I’ve seen movies where they begin with the language of the country they are set in and then move on to English. Or in the case of this movie, Dolly could have been speaking English first shifting to Filipino later. She could even speak Filipino with a slight American accent. Instead, the shifting between the two languages throughout the movie is problematical. And English spoken in this kind of movie doesn’t communicate well. Dolly, upon meeting Cita the communist, exclaims, “It’s been so long and you’re still at it!” or “How do you keep on going?” The question is valid, the delivery though is trite. The English language, especially that spoken by Americans is full of “Have-a-nice-day” “How’s-it-going” affectations. A conversation with Americans is punctuated with exclamations like Wow, or Fantastic, or That’s great! So when Dolly asks Cita “How do you keep on going?” the language and delivery betrays the content and feels more like “How do you keep your figure looking good?” Had the script been all in Filipino, the dialogue and its level of intensity would remain even. Sigwa is a learning lesson for our “millenials” the generation specifically born in the 80’s and 90’s with the Martial Law period a vague and even unknown history. You can tell it was a different world then when the young audience in the theater giggled at the “revolutionary” marriage scene. Instead of exchanging wedding bands, the marrying comrades pick up a bullet to declare their love for each other and the class struggle. It is the harrowing torture scenes that are graphic and realistic in depiction bringing to mind friends who went through that and left not unscathed. In these scenes one can understand the breaking down of principles and the desire to get out of the horror. One can also reflect on the courage and conviction of those who didn’t give in. The score of student activists many turning into revolutionary fighters who were caught have stories that should not be forgotten. This film does that and brings the issue of torture and summary executions into the present. Today, every time a person of whatever stripe or profession or just a plain citizen is arrested arbitrarily, detained without cause, or in the extreme, tortured, killed or made to disappear, this movie reminds us forty years later that the horror of Martial Law continues.
When Oliver leaves the funeral parlor and the crowd chants tuta, he turns around, raises both hands and gives the audience, including us the finger. You’re taken aback. Minutes earlier, when the oldies were having their polemics, Oliver was actually making some valid points while Cita was going on like a tired record. But when Oliver gives the finger which has all the intensity of one big Fuck You, then his arguments dissolve very quickly. The movie is partisan to the oppressed. Oliver, the exponent of a free market system has shown his/their true colors. Having known some of the student activists of those days one can’t avoid making comparisons by how we remembered their comportment and how these actors and actresses today approximate if not become them on the screen. The women activists I knew had little sense for vanity. They were either erudite or obsessed but not a thought about themselves. Some were quite striking, their beauty coming from within. So when young Cita and Azon are dragged into a torture house knowing this was no longer fun and games, the two are annoyingly fidgeting and flicking their long hair. If I had been the make-up artist I’d demand they cut their hair so they won’t get into a shampoo commercial mode. Maybe it’s an age thing because all the older actors were quite good in their roles. Dolly’s pensive return to the Philippines was real. Rading’s stick-to-it-ness, and the broodings of an aging activist felt real. Cita the Red fighter was certainly real exacerbated by the fact that this country hasn’t gone anywhere and we all at times want to use the Armalite she’s brandishing. The baddest best actor was Tirso Cruz. You hated all of him, his cynical, tired, seen-it-all slouch. Maybe we’ve felt that at times and we’re drawn to his venality. We appreciate Tirso’s continued metamorphosis in roles befitting his years. Consider the fact that during the First Quarter Storm, or thereabouts, who could forget Tirso in the tight white pants and the sideburns as a rock star. Did Dolly find out what she returned for? Did she return renewed or despondent? And what did the old barkada think of the Balikbayan? Ah, you must see the movie.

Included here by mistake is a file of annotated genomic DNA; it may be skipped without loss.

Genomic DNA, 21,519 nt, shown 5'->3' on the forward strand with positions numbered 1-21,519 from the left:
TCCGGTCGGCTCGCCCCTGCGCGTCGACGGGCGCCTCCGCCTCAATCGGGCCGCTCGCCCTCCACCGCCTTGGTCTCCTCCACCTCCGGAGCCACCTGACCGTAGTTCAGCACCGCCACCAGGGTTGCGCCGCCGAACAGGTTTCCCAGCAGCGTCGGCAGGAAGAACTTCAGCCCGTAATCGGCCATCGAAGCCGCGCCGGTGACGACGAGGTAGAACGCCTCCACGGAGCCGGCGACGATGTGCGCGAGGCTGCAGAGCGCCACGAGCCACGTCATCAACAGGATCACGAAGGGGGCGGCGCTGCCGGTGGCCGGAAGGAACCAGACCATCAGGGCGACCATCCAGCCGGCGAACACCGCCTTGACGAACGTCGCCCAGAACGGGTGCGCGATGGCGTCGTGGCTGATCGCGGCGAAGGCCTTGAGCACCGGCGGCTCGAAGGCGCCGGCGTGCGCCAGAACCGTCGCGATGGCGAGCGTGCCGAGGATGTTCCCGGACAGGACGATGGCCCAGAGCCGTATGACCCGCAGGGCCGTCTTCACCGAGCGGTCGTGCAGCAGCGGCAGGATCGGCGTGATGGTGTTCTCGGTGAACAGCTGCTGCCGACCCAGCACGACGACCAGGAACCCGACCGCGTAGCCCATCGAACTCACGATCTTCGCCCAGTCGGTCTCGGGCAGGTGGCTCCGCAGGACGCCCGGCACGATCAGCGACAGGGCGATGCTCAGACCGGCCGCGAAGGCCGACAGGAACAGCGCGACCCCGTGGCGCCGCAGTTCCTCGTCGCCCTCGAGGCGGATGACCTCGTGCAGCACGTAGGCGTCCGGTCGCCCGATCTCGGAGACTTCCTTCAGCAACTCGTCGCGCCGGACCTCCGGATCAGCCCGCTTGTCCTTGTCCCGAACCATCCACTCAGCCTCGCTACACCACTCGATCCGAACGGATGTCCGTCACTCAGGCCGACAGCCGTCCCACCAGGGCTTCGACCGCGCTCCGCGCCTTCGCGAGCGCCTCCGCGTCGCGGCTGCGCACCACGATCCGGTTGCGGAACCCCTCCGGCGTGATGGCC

Plus it won 7 different awards in the 27th Star Awards including best Digital Film produced by Stanley Uy and Pelita Peralta- Uy ( My Dad and Mom number 2,!!!!!) Couldn’t be more proud!
Taking risks for the benefit of everyone to realize an important period in our history pays off… just look at what they were able to create… It’s another eye opener for us to remember the events that we start to forget about.
Joel Lamangan – Director
Bonifacio Ilagan – Scriptwriter
Stanley Uy and Pelita Peralta-Uy – Executive Producers (Beginnings at 20 plus)